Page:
US ContourGlobal wins gas-to-power deal in Rwanda

Mar 07, 2009 01:00 AM

ContourGlobal, an American firm, has signed a 25-year, $ 325 mm gas-to-power deal with Rwanda. The deal is to generate100 MW of electricity from methane gas in Lake Kivu, Western Rwanda. The gas concession and power purchase agreements signed in Kigali on March 2 after 17 months of negotiations, allow the firm to start extraction and processing of the gas into electricity and to channel it into the national power grid.
The government, through its power and water distribution company, Eletrogaz, will be selling the power to the end user, and paying back ContourGlobal. The deal was signed by Finance and Economic Planning Minister, James Musoni and Minister of State for Energy and Water, Albert Butare and ContourGlobal's President and Chief Executive Officer (CEO), Joseph Brandt, in Kigali.

The Kivuwatt Project in Kibuye, Western Rwanda, comes on heels of a government initiated project on the same lake that is now channelling 1.8 MW of power into the national grid.
"Sufficient power supply will be the underlying requirement for meeting the government's objective to massively increase access to electricity to its population and its industries," said Butare.

The project will relieve Rwandans of hefty power bills resulting from dependence on costly diesel and heavy fuel oils to generate power. It will bring down government's expenditure on power to as little as US 12 cents down from between 35 cents and 40 cents per MWh from diesel and heavy fuel oils. This will also cut the end user price from US 24 cents to US 17 cents per 1 MWh, according to the state minister.
"Lake Kivu's gas will provide a clean source of power generation for a region suffering from extreme shortages of reliable and affordable electricity. Utilization of the lake's gas resource will also serve to reduce the risk of an uncontrolled release of the lake's gas," ContourGlobal's President, Joseph Brandt said.

ContourGlobal is a New York based energy investment firm that develops and operates electric and combined heat and power businesses around the world for both governments and private companies. The firm will develop, construct and operate a platform based gas extraction system that will extract methane gas from a depth of 350 metres.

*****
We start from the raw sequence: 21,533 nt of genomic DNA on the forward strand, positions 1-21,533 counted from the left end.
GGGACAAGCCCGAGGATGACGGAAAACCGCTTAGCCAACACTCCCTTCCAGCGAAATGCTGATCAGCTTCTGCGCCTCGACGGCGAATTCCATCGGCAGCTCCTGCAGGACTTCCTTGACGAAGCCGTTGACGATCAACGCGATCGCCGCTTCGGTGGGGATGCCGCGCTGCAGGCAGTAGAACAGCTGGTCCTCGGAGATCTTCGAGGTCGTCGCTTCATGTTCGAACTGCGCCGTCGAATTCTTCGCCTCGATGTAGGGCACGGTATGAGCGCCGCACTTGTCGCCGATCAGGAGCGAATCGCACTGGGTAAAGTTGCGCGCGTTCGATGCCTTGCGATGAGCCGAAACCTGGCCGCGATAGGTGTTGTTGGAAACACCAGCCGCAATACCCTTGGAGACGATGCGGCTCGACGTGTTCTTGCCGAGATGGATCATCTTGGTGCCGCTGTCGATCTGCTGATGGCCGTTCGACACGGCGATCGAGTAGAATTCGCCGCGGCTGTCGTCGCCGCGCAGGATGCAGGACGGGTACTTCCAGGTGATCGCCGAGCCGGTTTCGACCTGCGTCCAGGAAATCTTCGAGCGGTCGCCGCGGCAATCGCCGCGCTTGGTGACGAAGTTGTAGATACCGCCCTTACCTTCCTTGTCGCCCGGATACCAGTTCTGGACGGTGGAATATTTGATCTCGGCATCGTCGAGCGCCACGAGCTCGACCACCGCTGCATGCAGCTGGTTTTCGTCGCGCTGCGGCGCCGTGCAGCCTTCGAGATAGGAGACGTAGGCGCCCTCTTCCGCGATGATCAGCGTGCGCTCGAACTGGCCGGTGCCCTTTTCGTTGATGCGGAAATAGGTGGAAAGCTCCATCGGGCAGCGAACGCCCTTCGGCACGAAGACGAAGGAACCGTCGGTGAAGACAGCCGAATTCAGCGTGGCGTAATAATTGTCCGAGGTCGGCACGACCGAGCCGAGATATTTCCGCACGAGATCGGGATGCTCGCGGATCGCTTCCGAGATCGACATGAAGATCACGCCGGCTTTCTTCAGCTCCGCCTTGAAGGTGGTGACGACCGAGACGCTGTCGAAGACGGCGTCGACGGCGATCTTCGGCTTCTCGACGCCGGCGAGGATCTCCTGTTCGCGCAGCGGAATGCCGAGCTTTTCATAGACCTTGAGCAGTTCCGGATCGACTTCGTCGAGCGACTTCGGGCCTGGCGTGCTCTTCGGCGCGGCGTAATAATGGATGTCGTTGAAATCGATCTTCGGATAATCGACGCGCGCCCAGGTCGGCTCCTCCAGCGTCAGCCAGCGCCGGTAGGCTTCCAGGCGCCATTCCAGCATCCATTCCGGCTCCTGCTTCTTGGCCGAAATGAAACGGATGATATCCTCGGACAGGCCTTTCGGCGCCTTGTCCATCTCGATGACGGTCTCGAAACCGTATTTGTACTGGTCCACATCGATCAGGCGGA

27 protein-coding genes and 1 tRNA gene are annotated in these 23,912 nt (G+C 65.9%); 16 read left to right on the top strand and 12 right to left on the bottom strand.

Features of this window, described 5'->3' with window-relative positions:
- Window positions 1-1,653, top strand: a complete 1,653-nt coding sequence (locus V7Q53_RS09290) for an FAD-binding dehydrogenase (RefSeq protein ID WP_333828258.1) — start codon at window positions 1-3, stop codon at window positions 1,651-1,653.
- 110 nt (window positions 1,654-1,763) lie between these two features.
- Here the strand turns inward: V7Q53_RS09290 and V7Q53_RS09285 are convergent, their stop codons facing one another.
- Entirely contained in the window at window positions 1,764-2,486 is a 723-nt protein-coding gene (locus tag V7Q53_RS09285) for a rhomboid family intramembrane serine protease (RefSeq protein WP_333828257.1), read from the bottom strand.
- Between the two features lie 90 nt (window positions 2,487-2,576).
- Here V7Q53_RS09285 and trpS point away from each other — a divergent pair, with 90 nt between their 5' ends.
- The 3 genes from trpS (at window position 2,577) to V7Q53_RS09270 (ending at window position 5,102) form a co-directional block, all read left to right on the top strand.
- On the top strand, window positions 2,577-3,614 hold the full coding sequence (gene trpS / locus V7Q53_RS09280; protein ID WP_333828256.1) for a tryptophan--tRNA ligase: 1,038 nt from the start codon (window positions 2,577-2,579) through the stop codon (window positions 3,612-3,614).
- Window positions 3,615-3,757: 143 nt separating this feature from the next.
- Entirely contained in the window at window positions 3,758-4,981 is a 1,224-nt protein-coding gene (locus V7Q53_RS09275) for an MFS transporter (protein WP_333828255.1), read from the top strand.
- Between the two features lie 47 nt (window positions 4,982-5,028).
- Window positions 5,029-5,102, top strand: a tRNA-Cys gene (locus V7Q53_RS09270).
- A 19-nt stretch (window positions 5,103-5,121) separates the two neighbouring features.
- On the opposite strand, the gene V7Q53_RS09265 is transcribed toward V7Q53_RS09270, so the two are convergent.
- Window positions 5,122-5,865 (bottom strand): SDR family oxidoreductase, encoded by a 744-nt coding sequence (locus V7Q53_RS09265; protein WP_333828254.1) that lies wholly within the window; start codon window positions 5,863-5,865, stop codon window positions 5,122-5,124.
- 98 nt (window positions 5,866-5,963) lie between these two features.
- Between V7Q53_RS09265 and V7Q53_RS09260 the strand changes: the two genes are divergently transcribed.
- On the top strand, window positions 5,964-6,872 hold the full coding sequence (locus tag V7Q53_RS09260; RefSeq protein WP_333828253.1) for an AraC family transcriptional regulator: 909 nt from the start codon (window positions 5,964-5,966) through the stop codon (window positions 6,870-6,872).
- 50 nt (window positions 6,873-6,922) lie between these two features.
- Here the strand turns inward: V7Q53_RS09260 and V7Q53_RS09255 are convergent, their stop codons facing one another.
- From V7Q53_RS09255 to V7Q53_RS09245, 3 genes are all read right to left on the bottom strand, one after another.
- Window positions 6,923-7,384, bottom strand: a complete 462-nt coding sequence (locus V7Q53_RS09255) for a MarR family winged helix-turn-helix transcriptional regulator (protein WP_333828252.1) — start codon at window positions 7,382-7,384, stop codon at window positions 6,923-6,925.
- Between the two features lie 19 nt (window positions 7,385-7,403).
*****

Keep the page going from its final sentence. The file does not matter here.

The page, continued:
The gas will be processed and transported by pipeline to ContourGlobal's power plant being developed in Kibuye, western Rwanda. The power plant is the first independent power project developed in Rwanda and will more than double the amount of electricity currently generated inside the country.

ContourGlobal will start by implementing the first phase of the project, expected to generate 25 MW next year. The second phase expected to be ready by 2012, will bring in additional 75 MW of power.
Currently 6 % of Rwandan population has access to electricity, with the new project, and other initiatives; the government hopes 16 % to access electricity by 2012. The government's wish is to serve the electricity needs of its people and sell surplus power to neighbours Burundi, Uganda and DR Congo with whom Rwanda shares Lake Kivu.

ContourGlobal will use a portion of the investment to create a port facility in Kibuye that will be built not only to support its works but also be used for receiving and shipping goods across the lake. Part of the $ 325 investments will be used to transport equipments from abroad to Kivuwatt project in Kibuye.
Methane gas was discovered in the deep waters of Lake Kivu, on the border between the Rwanda and the Congo in 1936. The lake, which is located at an altitude of 1,462 m, is 485 m deep and has a surface area of 2,400 sq km.

Studies have uncovered approximately 250-300 cubic kilometres of dissolved carbon dioxide and 55-60 cubic km of methane gas accumulated and trapped at significant depth in the lake, and these quantities are increasing on a daily basis.
The scientific community has predicted that, without a reduction of methane and carbon dioxide, there is a real risk of an explosive release of large quantities of these gases within the next 100-200 years, thus killing people around the lake.

Source / East African Business Week
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